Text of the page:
The moratorium will help facilitate the attainment of the two goals, and constitutes an important part of a broader land use reform agenda in Indonesia, though it will not in itself ensure success, he stated.

Indonesia is still working on robustly mandating and establishing a new REDD+ Agency and an independent institution for monitoring, reporting and verifying green house gas emissions.

The rest of the reforms Indonesia has committed itself to would be crucial, thus helping the implementation of the reform agenda, he added.

"But the moratorium is one important part of the puzzle," the minister said.

Indonesia`s President Susilo Bambang Yudhoyono finally signed a long-awaited two-year moratorium on new logging concessions for primary forests and peat lands.

In the meantime, President Susilo Bambang Yudhoyono`s special aide on climate change, Agus Purnomo, said illegal practices such as squatting and logging, had encroached on primary forests, leading the government to consider it necessary to give double protection to areas already under legal protection from exploitation.

"The decree will help stop such problems, as it will explicitly emphasize the duty to protect forests. With the decree, the Presidential Work Unit for Development Control and Monitoring [UKP4] will be able to issue recommendations to the president on punishing perpetrators," he said.

Brought on by the relentless expansion of palm oil plantations and mining and logging activities, deforestation has earned Indonesia the dubious distinction of being the world`s third-largest emitter of greenhouse gases, just behind China and the US.

The moratorium, delayed by five months from its planned January start, was signed into law Thursday under a US$1-billion climate deal with Norway.

The decree was part of a $1 billion deal with Norway to protect Indonesia`s natural forests and peat lands.

In line with a Letter of Intent (LOI) between Indonesia and Norway, called the Oslo Accord, the government was supposed to impose a moratorium on deforestation starting January 2011.

The government has been under pressure from industry lobbyists who promised significant investments if allowed to continue exploiting forests.

The decree will only protect primary forests which already have legal protection and peat land, while allowing the conversion of other forests for geothermal projects, sugar and rice plantations and ecosystem "restoration" projects.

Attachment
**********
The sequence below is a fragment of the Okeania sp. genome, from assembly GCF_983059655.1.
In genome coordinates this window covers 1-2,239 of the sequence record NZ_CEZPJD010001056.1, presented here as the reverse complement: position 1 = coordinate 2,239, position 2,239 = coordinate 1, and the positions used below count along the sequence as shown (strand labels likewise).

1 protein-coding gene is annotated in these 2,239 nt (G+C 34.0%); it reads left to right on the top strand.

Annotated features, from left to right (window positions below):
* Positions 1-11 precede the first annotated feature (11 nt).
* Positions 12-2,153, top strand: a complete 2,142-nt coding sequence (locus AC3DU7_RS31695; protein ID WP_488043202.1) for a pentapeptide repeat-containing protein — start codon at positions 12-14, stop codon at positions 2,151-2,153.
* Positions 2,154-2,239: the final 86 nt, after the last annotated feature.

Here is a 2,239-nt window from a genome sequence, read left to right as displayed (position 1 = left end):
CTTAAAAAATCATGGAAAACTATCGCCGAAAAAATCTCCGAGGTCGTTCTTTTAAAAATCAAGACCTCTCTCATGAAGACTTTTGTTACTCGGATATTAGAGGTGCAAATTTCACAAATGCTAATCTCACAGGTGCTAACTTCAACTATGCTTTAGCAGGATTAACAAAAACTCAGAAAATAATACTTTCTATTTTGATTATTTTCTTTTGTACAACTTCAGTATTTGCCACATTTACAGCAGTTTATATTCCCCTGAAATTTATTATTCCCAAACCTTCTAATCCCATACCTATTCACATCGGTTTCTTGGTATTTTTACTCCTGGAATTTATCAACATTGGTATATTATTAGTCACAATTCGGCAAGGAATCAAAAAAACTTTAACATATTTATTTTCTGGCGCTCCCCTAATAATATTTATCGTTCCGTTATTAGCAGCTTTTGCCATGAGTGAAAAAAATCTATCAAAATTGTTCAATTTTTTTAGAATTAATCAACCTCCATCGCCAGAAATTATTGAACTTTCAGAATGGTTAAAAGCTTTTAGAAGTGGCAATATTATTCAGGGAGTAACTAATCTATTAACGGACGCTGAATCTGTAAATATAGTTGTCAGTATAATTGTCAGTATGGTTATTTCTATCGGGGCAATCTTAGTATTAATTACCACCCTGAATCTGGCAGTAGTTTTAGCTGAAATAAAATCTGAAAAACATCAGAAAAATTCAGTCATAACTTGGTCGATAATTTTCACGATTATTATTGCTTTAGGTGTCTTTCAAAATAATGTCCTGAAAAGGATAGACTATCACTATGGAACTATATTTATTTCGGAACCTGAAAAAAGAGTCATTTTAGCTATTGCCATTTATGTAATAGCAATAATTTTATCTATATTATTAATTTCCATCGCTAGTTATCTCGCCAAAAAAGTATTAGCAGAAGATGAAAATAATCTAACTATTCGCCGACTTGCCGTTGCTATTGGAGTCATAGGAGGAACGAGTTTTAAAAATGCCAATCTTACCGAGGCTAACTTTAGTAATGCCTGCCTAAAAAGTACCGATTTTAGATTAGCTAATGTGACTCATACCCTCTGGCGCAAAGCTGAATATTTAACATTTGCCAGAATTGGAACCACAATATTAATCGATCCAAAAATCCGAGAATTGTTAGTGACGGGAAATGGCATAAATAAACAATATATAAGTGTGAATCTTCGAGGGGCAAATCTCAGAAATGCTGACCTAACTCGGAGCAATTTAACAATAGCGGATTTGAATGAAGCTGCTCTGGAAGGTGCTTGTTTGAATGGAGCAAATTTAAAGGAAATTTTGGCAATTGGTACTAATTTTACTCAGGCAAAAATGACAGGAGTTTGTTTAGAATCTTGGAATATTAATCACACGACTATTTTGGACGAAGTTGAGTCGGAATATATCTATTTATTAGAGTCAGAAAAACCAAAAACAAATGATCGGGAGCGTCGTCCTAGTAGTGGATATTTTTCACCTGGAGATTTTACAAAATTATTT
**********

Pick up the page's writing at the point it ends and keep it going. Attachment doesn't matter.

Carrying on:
Critics say the decree would have no impact on the current state of forests in the country.

Agus said the government would focus on protecting forests that were still intact because it would be difficult to relocate people who have already occupied degraded forests.

"We will issue more regulations on forest preservation and form an agency to oversee REDD projects."

In addition, such a praise also came from the Indonesian Corruption Watch saying that deforestation had actually caused to suffer a loss of Rp 71 trillion (US$8.02 billion).

According to a recently released research report from the Indonesia Corruption Watch (ICW), 5.4 million hectares were deforested in Indonesia between 2005 and 2009, which was equal to a Rp 71.28 trillion financial loss.

"It includes Rp 64.8 trillion in forest resources and Rp 6.48 trillion in forest resource provisions, as well as losses caused by undelivered reforestation funds," said the ICW said.

The ICW said that the Human Rights Watch (HRW) released a research report in 2009 that said that corruption and racketeering in the forestry sector in Indonesia had caused an estimated loss of Rp 20 trillion a year to the government.

The ICW said that according to the Corruption Eradication Commission (KPK), there were 17 systemic problems on arrangement and monitoring in the Indonesian forestry sector.

Indonesia`s ambition in the palm oil sector has been stated as a major reason for the government`s reluctance to include secondary forests in the regulation.

The government aims to become the largest palm oil producer in the world with a goal to produce 40 million tons of crude palm oil by 2020.

Indonesia is currently the largest exporter and producer with 7.5 million hectares of oil palm plantations, 45 percent of which are managed by smallholders.

However, palm oil producers, continue to lambaste the moratorium.

Indonesian Palm Oil Association (Gapki) executive director Fadhil Hasan said the moratorium could cause new problems because it ran counter to a 1990 presidential decree allowing the use of peat land less than 3 meters deep.

"The moratorium did not include the management of degraded forests that could be used for other economic activities, while the letter of intent [with Norway] said the government must identify degraded forests that could be used for other economic activities," he said.

Editor: Priyambodo RH